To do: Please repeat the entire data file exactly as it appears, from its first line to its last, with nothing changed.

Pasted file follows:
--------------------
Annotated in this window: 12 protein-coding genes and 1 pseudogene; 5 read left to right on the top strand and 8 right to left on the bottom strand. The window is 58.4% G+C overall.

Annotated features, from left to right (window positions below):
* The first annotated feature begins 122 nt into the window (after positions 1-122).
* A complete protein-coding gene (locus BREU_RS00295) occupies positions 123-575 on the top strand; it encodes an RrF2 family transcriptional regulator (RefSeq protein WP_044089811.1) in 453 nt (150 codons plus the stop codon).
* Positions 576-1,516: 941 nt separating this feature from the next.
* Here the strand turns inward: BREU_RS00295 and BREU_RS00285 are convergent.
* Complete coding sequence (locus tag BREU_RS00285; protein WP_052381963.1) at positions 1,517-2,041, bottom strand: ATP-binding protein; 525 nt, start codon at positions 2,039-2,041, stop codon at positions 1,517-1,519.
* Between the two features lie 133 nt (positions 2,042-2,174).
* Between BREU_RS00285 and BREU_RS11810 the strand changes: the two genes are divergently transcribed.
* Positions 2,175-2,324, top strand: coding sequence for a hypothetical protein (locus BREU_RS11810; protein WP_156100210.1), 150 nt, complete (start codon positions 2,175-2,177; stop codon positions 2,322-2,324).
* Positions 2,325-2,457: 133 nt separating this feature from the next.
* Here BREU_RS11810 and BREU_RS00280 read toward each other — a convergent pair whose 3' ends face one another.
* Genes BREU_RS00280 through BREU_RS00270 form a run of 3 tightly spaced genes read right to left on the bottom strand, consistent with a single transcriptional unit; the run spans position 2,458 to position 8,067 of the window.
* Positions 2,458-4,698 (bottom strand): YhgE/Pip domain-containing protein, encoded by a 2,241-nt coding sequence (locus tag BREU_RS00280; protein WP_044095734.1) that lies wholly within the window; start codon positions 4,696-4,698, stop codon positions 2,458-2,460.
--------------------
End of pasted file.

Annotated in this window: 12 protein-coding genes and 1 pseudogene; 5 read left to right on the top strand and 8 right to left on the bottom strand. The window is 58.4% G+C overall.

Annotated features, from left to right (window positions below):
* The first annotated feature begins 122 nt into the window (after positions 1-122).
* A complete protein-coding gene (locus BREU_RS00295) occupies positions 123-575 on the top strand; it encodes an RrF2 family transcriptional regulator (RefSeq protein WP_044089811.1) in 453 nt (150 codons plus the stop codon).
* Positions 576-1,516: 941 nt separating this feature from the next.
* Here the strand turns inward: BREU_RS00295 and BREU_RS00285 are convergent.
* Complete coding sequence (locus tag BREU_RS00285; protein WP_052381963.1) at positions 1,517-2,041, bottom strand: ATP-binding protein; 525 nt, start codon at positions 2,039-2,041, stop codon at positions 1,517-1,519.
* Between the two features lie 133 nt (positions 2,042-2,174).
* Between BREU_RS00285 and BREU_RS11810 the strand changes: the two genes are divergently transcribed.
* Positions 2,175-2,324, top strand: coding sequence for a hypothetical protein (locus BREU_RS11810; protein WP_156100210.1), 150 nt, complete (start codon positions 2,175-2,177; stop codon positions 2,322-2,324).
* Positions 2,325-2,457: 133 nt separating this feature from the next.
* Here BREU_RS11810 and BREU_RS00280 read toward each other — a convergent pair whose 3' ends face one another.
* Genes BREU_RS00280 through BREU_RS00270 form a run of 3 tightly spaced genes read right to left on the bottom strand, consistent with a single transcriptional unit; the run spans position 2,458 to position 8,067 of the window.
* Positions 2,458-4,698 (bottom strand): YhgE/Pip domain-containing protein, encoded by a 2,241-nt coding sequence (locus tag BREU_RS00280; protein WP_044095734.1) that lies wholly within the window; start codon positions 4,696-4,698, stop codon positions 2,458-2,460.